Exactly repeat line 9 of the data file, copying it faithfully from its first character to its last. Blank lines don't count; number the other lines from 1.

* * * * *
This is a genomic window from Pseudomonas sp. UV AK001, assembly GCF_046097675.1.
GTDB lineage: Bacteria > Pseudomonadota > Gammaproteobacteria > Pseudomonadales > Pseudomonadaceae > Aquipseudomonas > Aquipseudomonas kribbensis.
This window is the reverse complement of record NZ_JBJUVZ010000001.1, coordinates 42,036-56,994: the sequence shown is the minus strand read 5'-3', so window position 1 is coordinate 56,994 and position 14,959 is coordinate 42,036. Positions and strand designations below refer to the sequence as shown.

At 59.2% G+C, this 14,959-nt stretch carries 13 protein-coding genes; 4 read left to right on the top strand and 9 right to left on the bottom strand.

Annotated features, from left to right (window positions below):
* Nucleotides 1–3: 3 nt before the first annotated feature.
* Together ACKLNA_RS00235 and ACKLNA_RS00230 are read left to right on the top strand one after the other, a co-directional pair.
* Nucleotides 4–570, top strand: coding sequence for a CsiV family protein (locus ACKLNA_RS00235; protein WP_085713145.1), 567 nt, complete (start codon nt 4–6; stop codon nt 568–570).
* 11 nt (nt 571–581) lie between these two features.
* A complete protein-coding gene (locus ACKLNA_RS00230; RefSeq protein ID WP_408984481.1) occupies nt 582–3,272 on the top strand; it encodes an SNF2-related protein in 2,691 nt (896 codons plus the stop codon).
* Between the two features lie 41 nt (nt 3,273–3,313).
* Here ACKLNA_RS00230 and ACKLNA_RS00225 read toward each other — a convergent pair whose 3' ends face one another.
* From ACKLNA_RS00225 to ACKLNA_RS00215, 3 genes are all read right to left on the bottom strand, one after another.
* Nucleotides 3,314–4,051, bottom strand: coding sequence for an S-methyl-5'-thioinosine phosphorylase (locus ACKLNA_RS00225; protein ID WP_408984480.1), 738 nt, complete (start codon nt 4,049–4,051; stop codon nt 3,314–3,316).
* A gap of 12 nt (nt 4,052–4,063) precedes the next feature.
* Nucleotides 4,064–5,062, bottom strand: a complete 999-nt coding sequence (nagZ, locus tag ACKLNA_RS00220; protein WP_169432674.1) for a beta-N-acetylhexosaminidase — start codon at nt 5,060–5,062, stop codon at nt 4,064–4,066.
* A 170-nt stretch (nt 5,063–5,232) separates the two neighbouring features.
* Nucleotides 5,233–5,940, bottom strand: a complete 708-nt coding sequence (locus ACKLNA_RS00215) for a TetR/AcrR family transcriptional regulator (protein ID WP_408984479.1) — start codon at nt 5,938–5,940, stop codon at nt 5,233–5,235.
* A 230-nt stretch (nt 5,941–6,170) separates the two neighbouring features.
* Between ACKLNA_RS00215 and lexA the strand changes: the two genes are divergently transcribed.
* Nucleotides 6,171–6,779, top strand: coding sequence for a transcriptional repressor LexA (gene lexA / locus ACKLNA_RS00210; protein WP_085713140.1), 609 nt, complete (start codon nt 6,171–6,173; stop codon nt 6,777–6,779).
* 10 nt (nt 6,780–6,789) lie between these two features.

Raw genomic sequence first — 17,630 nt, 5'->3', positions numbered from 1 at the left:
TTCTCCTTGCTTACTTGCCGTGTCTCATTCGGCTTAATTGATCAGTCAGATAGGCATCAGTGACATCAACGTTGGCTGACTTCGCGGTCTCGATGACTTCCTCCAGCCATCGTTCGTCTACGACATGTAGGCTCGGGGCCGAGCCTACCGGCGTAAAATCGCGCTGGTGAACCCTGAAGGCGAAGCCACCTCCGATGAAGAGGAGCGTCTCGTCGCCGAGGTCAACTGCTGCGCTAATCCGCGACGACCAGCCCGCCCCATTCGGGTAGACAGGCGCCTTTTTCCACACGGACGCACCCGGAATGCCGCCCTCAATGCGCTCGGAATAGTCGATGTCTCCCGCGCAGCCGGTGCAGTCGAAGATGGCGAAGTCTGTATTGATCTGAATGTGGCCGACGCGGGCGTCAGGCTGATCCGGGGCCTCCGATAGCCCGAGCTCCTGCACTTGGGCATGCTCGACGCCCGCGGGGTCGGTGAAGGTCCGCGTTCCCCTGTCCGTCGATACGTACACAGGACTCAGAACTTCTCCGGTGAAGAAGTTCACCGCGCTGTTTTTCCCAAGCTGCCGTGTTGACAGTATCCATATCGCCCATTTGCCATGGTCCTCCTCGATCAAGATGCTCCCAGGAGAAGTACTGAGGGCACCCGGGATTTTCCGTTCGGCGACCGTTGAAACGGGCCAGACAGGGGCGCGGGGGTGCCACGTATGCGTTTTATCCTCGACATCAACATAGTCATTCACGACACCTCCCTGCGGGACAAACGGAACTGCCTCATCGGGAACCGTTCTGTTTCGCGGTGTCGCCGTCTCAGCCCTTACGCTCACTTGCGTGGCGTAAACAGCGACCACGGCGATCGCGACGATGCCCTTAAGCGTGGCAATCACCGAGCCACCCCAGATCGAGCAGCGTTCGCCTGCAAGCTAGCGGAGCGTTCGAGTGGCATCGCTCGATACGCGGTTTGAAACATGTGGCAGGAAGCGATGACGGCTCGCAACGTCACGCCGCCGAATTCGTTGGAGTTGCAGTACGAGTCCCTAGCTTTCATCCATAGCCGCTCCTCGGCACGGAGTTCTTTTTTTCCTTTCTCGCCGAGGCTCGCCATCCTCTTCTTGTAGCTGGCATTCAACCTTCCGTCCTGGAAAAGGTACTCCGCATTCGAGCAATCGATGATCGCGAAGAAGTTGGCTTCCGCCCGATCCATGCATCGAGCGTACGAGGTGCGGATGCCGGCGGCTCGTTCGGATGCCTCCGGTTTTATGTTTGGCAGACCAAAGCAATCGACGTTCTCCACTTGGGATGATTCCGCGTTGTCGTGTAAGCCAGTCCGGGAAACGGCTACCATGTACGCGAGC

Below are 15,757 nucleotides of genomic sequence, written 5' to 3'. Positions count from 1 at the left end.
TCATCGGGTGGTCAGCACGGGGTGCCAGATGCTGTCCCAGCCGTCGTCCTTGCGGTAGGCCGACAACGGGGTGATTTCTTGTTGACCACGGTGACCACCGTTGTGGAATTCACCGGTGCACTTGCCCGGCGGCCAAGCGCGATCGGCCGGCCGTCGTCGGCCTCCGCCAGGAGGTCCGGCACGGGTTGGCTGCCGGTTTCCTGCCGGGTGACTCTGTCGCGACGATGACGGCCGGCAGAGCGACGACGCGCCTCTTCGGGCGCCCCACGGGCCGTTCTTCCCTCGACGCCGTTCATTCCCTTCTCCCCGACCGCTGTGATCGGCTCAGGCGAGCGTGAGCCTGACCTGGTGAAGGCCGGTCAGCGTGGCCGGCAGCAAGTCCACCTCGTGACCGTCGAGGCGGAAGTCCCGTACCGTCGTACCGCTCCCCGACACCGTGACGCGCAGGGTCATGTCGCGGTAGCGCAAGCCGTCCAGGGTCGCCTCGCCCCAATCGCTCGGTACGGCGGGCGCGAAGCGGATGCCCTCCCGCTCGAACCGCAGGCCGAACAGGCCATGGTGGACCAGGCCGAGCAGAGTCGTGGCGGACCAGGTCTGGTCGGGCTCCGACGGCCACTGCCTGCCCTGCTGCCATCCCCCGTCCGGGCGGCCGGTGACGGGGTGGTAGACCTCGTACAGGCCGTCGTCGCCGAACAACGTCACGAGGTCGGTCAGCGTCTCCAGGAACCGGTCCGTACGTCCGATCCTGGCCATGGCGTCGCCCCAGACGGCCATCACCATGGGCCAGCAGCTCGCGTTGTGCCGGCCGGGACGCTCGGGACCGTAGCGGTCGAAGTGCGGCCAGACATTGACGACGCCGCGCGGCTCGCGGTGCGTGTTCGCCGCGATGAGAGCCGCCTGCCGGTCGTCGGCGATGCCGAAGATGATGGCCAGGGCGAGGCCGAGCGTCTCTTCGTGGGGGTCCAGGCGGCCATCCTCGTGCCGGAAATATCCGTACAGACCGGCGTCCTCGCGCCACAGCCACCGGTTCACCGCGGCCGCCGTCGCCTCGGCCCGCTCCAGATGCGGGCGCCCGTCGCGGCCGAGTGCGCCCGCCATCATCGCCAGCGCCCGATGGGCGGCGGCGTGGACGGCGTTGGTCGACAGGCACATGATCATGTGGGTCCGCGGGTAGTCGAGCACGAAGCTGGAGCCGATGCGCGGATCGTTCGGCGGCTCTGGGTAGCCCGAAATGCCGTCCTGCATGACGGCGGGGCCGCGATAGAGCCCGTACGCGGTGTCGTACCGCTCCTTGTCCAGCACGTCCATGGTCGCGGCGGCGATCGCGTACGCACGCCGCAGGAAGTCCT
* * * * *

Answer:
* 11 nt (nt 571–581) lie between these two features.